Problem with Poop
The Satya Interview with Amy R. Sapkota
Hen in a manure pit. Photo courtesy of
Industrial animal production has not only consolidated
sentient individuals into intensely concentrated areas, but also their
1.4 billion tons generated annually. With the rise of Concentrated
Animal Feeding Operations or CAFOs, animal waste has become a big environmental
and health problem.
At the Center for a Livable Future at Johns Hopkins University, Dr.
Amy R. Sapkota is researching how different agricultural practices
affect the environment and public health. As research director of the
Industrial Animal Production Project,
she is looking at the impacts of animal waste from CAFOs, particularly hog farms.
The project was inspired by animal activist Henry Spira and collaborates with
the factory farm project at GRACE (Global Resource Action Center for the Environment),
which helps communities confront CAFOs. The goal of this project is to address
the impact of industrial animal production and apply these research findings
to the development of good public policy initiatives.
While currently in France doing research on transgenic plants, Dr. Amy
Sapkotaspoke with Sangamithra Iyer about her research.
How did you get involved in studying Concentrated Animal Feeding Operations or
There are many different reasons why I’ve pursued this research. There
hasn’t been a lot of rigorous research conducted that has looked at the
specific environmental and public health effects associated with CAFOs. And part
of this is due to the fact that it is hard to gain access to these facilities,
as well as the communities around them. Producers don’t want researchers
negatively impacting their livelihood if the research findings are not in favor
of their production methods, and sometimes communities are also reluctant to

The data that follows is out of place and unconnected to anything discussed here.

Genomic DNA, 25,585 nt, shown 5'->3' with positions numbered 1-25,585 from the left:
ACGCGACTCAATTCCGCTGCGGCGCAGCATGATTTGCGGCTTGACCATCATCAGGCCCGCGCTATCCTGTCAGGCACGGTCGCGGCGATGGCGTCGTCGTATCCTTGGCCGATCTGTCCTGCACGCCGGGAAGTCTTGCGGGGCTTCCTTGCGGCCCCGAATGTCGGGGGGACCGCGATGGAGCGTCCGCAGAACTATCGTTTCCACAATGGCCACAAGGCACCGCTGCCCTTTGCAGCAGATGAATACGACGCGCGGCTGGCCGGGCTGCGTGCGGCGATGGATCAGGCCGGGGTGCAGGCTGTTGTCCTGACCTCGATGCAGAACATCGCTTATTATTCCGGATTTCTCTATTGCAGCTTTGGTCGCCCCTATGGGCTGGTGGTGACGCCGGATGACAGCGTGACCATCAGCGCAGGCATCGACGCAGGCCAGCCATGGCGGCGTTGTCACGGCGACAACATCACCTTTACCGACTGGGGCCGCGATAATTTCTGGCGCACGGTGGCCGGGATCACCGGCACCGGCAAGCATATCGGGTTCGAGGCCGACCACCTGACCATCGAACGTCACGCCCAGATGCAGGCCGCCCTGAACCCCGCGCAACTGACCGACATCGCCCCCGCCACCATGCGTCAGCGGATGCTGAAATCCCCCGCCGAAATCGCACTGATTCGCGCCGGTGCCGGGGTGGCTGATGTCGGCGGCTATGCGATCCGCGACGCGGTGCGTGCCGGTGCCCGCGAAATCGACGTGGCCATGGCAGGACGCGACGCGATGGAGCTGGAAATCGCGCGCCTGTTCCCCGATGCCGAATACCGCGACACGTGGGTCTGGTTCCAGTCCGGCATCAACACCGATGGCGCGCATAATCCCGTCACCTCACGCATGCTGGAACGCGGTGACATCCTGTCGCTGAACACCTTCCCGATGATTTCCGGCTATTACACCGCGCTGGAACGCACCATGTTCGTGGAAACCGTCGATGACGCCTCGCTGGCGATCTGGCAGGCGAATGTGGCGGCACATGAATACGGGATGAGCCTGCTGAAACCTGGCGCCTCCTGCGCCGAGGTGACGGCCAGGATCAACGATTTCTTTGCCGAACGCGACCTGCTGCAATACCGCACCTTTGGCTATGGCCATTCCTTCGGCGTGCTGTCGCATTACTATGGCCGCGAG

get involved with research activities.
I wanted to come from a rigorous scientific approach, studying what we need to
understand in terms of air emissions and waste emissions from these facilities,
and what specific ways they are affecting the environment and human health. I
also wanted to generate hard data that demonstrates what is really going on with
these facilities, instead of being clouded by public perceptions and misconceptions.
I think we can only move forward with better policies regarding the regulation
of CAFOs if we have good science to back them up.
Can you talk about the impact of animal waste from factory farms on the environment
First, animal waste is not a bad thing. In sustainable agriculture it is something
that is used for fertilizer for crop production. From my perspective the problem
lies in the concentration of these facilities. If they were more strategically
located, further away from each other and also smaller in size, we wouldn’t
have such a concentration of waste in just one area. For example, we are not
really producing that many more hogs than we were in the 1950s, but they are
all produced in very concentrated regions in the U.S. versus being scattered
over the roughly three million hog farms that existed in the 50s.
With CAFOs, there is just so much waste produced that there really isn’t
a sustainable way to manage it. Also, because of some of the production methods
used in CAFOs, the waste can contain things that are harmful like heavy metals
such as arsenic. Through our research, we are also finding high levels of antibiotic
resistant bacteria in this waste as well. We believe this is largely due to the
non-therapeutic use of antibiotics in these facilities.
What are some of the differences or similarities among pig and poultry CAFOs?
Poultry are a lot smaller than hogs, so in your average poultry house, you can
have 30,000 to 40,000 birds, versus a typical swine house that can have 2,500
to 3,000 hogs.
With respect to waste, poultry waste is usually a lot drier. Poultry houses are
cleaned out once every one or two years—not too often. The poultry waste
is then stored in what is called a windrow, which is essentially a very large
pile of waste that is generally stored in some sort of large shed. That waste
is then either land applied, incinerated, or pelletized for future use as a fertilizer
Pig waste is more of a liquid product and is either stored in lagoons or pits
beneath barns. It is usually siphoned off with some sort of truck or piping system